India’s concerns about China’s growing trade and infrastructure presence in Nepal are “ridiculous”, Nepal’s Prime Minister Sushil Koirala said in an exclusive interview to The Hindu here on Tuesday, a day after his Indian counterpart, Narendra Modi, concluded his visit here.
China has emerged as Nepal’s largest investor, even as rail and road links from Tibet are expected to boost trade at the cost of India’s goods.
Mr. Koirala said trade was part of bilateral relations and not about strategic influence. “When Mr. Modi was Gujarat Chief Minister, didn’t he visit China and negotiate for business? When he goes to the U.S. next month, will he not discuss agreements? Then why worry about Nepal’s relations with China?”
Commending Mr. Modi for his speech in Nepal’s Parliament, Mr. Koirala said that his words “have gone a long way in rebuilding trust here in Nepal”.Mr. Koirala said he was sure that the country’s much-delayed Constitution would be ready by January. “I am 100 per cent confident our Constitution will be ready by the January 22 deadline. The Constitution is our first priority, and we are working with all parties on this,” he said.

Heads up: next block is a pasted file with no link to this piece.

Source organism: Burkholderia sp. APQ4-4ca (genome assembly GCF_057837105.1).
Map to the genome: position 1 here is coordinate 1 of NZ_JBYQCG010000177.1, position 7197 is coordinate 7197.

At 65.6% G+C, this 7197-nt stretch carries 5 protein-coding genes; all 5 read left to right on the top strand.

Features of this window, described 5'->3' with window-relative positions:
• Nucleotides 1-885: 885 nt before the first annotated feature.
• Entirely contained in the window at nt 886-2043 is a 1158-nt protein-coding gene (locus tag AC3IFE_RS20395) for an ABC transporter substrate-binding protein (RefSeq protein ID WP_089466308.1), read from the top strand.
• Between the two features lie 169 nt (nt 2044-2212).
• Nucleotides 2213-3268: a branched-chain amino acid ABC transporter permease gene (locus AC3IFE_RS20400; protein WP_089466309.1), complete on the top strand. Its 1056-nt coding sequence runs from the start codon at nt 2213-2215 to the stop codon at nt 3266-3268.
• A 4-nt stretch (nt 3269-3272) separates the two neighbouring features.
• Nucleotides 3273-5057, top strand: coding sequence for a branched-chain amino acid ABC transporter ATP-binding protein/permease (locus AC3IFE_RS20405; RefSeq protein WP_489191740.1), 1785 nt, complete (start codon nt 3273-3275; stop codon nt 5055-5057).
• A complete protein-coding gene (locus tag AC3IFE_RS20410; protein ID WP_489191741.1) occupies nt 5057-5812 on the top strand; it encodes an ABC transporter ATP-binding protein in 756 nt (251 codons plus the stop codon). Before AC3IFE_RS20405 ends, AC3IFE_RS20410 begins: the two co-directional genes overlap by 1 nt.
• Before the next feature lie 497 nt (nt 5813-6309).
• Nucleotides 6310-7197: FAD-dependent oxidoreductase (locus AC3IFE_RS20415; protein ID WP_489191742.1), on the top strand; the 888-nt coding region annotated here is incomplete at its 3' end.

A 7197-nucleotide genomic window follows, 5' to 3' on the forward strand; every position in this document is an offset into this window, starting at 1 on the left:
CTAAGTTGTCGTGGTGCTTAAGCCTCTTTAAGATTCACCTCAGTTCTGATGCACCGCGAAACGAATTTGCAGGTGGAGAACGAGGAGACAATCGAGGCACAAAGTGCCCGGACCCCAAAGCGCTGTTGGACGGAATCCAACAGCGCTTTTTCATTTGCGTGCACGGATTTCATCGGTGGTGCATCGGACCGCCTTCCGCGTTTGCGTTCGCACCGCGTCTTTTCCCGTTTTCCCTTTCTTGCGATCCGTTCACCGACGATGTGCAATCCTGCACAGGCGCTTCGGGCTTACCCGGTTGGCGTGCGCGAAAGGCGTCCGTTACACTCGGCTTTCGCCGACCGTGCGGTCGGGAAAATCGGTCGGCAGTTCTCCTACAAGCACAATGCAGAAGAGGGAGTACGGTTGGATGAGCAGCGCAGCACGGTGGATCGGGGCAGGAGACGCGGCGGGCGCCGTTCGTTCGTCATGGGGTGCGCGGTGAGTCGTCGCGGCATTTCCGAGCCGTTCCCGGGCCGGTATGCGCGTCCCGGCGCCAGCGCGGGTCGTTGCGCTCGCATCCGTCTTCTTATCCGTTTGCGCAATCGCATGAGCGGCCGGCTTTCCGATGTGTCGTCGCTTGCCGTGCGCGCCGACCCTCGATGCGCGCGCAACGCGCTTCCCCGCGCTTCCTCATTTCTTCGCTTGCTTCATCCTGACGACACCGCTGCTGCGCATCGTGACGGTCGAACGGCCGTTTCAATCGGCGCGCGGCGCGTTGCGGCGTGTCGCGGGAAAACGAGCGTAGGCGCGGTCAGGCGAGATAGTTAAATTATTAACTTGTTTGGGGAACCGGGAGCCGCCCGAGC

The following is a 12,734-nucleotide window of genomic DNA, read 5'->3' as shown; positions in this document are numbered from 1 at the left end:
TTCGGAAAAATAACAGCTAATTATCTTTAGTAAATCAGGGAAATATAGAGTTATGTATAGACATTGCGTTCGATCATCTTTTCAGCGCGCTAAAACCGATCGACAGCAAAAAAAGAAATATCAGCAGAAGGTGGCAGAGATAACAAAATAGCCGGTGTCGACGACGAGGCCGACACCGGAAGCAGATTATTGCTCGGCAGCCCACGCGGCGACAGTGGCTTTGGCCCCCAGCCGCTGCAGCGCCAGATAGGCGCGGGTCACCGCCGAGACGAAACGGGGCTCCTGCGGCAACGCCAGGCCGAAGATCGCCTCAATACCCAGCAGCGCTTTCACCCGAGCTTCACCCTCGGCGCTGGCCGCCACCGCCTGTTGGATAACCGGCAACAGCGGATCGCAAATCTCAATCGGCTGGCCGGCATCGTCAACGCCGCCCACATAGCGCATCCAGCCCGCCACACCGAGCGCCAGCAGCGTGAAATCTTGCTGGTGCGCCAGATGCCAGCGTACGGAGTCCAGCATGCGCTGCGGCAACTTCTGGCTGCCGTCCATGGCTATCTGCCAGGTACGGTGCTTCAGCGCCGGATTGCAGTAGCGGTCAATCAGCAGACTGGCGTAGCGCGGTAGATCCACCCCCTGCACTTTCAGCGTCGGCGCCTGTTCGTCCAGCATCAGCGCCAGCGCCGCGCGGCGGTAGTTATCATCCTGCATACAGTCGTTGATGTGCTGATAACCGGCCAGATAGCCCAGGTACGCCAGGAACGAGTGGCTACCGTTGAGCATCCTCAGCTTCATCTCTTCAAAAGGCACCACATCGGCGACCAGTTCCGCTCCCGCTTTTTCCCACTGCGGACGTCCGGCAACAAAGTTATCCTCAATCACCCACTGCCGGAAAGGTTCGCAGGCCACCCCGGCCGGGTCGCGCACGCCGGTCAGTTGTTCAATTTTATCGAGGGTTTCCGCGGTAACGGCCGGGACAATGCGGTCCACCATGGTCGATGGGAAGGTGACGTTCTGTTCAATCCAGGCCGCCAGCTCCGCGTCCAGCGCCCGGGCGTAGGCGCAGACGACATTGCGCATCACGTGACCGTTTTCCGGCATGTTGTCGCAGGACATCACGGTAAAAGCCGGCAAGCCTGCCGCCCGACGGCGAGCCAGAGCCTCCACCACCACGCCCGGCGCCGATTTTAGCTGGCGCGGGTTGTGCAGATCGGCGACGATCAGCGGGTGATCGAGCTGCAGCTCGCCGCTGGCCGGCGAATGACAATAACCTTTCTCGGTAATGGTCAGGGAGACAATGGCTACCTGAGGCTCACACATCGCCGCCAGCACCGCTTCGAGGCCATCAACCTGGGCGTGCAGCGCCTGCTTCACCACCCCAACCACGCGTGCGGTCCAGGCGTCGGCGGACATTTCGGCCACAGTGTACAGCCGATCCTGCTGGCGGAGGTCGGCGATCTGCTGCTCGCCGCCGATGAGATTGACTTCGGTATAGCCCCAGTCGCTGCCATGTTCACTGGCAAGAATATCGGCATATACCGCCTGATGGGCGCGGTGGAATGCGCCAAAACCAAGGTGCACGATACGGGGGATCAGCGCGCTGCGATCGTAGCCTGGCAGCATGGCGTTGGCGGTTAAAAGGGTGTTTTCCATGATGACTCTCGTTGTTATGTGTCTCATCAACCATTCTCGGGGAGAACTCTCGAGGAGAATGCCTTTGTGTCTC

Mr. Modi advised Nepal’s Opposition leaders to put party politics aside to work towards a “federal, democratic constitution”.
'All contentious points with India will be solved'
Nepal’s Prime Minister Sushil Koirala says he is confident that all contentious points between India and Nepal will be resolved in the near future, and he looks forward to hosting Prime Minister Narendra Modi for the SAARC Summit in November, which will usher in a “new era” for cooperation among South Asian nations.
One of the big announcements during Mr. Modi’s visit was the decision to update the 1950 India-Nepal Peace and Friendship Treaty. On Tuesday, Congress leader Manish Tewari demanded that the revised treaty must have full reciprocity, particularly in giving Indians the same property and employment rights that Nepal citizens enjoy in India.
In an exclusive interview to The Hindu, Mr. Koirala refused to commit to that change, saying only “We are aware of the concerns from India. They will be looked into when the question comes up. We want to take everyone on board.”
On the contentious point of delays in power and infrastructure projects in Nepal, Mr. Koirala said he was disappointed that two power and development agreements had not been signed during Mr. Modi’s visit, but the Indian government was not the only one to blame. On delay in road projects and the Mahakali bridge work promised by India years ago, he warned that the credibility of both the Indian and Nepal governments would suffer if these projects did not take off by the new timelines agreed to.
Mr. Koirala, 76, has been receiving treatment for cancer in the U.S. and had returned to Nepal only 10 days before Mr. Modi arrived. Despite his health condition, he went to the airport to receive and send off the Prime Minister, making an unprecedented break of protocol.